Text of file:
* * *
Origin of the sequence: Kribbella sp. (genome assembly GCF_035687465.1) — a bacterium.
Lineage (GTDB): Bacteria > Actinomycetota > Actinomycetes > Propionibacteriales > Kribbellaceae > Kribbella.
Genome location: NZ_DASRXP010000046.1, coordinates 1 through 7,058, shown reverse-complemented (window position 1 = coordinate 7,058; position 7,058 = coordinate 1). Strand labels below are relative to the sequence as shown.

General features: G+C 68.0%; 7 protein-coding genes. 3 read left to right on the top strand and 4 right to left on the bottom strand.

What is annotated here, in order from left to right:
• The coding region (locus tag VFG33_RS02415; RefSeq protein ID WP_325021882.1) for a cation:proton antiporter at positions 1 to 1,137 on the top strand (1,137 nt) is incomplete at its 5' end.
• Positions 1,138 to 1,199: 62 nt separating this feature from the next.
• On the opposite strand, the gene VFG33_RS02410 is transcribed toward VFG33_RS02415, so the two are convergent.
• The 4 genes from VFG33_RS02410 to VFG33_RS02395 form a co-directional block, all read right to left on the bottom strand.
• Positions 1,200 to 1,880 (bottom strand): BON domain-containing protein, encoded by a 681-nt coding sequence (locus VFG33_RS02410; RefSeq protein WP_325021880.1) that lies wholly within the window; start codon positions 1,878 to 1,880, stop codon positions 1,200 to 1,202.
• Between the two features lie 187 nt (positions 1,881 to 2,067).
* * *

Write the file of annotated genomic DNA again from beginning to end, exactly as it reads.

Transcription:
Origin of the sequence: Kribbella sp. (genome assembly GCF_035687465.1) — a bacterium.
Lineage (GTDB): Bacteria > Actinomycetota > Actinomycetes > Propionibacteriales > Kribbellaceae > Kribbella.
Genome location: NZ_DASRXP010000046.1, coordinates 1 through 7,058, shown reverse-complemented (window position 1 = coordinate 7,058; position 7,058 = coordinate 1). Strand labels below are relative to the sequence as shown.

General features: G+C 68.0%; 7 protein-coding genes. 3 read left to right on the top strand and 4 right to left on the bottom strand.

What is annotated here, in order from left to right:
• The coding region (locus tag VFG33_RS02415; RefSeq protein ID WP_325021882.1) for a cation:proton antiporter at positions 1 to 1,137 on the top strand (1,137 nt) is incomplete at its 5' end.
• Positions 1,138 to 1,199: 62 nt separating this feature from the next.
• On the opposite strand, the gene VFG33_RS02410 is transcribed toward VFG33_RS02415, so the two are convergent.
• The 4 genes from VFG33_RS02410 to VFG33_RS02395 form a co-directional block, all read right to left on the bottom strand.
• Positions 1,200 to 1,880 (bottom strand): BON domain-containing protein, encoded by a 681-nt coding sequence (locus VFG33_RS02410; RefSeq protein WP_325021880.1) that lies wholly within the window; start codon positions 1,878 to 1,880, stop codon positions 1,200 to 1,202.
• Between the two features lie 187 nt (positions 1,881 to 2,067).